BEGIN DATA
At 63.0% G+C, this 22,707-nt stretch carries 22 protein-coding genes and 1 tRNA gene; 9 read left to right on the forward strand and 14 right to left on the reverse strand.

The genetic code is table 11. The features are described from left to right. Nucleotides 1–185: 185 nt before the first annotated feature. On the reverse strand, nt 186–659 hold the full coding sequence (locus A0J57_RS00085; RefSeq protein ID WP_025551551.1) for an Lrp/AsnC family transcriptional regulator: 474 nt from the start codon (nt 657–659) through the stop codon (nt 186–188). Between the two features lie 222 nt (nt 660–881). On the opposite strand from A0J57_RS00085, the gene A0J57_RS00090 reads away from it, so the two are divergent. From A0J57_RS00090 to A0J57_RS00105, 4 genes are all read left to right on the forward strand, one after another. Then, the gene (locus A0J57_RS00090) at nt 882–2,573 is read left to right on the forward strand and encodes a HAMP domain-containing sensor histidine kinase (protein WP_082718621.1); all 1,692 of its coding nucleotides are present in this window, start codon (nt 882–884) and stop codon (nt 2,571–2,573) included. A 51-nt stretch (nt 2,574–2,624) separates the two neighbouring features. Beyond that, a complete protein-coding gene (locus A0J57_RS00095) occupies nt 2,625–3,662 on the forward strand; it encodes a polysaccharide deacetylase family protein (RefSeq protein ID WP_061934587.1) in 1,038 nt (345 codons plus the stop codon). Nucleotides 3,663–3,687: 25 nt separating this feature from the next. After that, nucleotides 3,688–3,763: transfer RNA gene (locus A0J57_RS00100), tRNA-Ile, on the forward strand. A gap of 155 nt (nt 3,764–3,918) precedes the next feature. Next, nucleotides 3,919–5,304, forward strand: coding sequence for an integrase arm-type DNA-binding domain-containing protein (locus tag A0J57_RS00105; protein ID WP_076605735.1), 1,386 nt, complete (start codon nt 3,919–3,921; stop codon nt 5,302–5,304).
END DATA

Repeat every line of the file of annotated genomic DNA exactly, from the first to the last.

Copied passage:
At 63.0% G+C, this 22,707-nt stretch carries 22 protein-coding genes and 1 tRNA gene; 9 read left to right on the forward strand and 14 right to left on the reverse strand.

The genetic code is table 11. The features are described from left to right. Nucleotides 1–185: 185 nt before the first annotated feature. On the reverse strand, nt 186–659 hold the full coding sequence (locus A0J57_RS00085; RefSeq protein ID WP_025551551.1) for an Lrp/AsnC family transcriptional regulator: 474 nt from the start codon (nt 657–659) through the stop codon (nt 186–188). Between the two features lie 222 nt (nt 660–881). On the opposite strand from A0J57_RS00085, the gene A0J57_RS00090 reads away from it, so the two are divergent. From A0J57_RS00090 to A0J57_RS00105, 4 genes are all read left to right on the forward strand, one after another. Then, the gene (locus A0J57_RS00090) at nt 882–2,573 is read left to right on the forward strand and encodes a HAMP domain-containing sensor histidine kinase (protein WP_082718621.1); all 1,692 of its coding nucleotides are present in this window, start codon (nt 882–884) and stop codon (nt 2,571–2,573) included. A 51-nt stretch (nt 2,574–2,624) separates the two neighbouring features. Beyond that, a complete protein-coding gene (locus A0J57_RS00095) occupies nt 2,625–3,662 on the forward strand; it encodes a polysaccharide deacetylase family protein (RefSeq protein ID WP_061934587.1) in 1,038 nt (345 codons plus the stop codon). Nucleotides 3,663–3,687: 25 nt separating this feature from the next. After that, nucleotides 3,688–3,763: transfer RNA gene (locus A0J57_RS00100), tRNA-Ile, on the forward strand. A gap of 155 nt (nt 3,764–3,918) precedes the next feature. Next, nucleotides 3,919–5,304, forward strand: coding sequence for an integrase arm-type DNA-binding domain-containing protein (locus tag A0J57_RS00105; protein ID WP_076605735.1), 1,386 nt, complete (start codon nt 3,919–3,921; stop codon nt 5,302–5,304).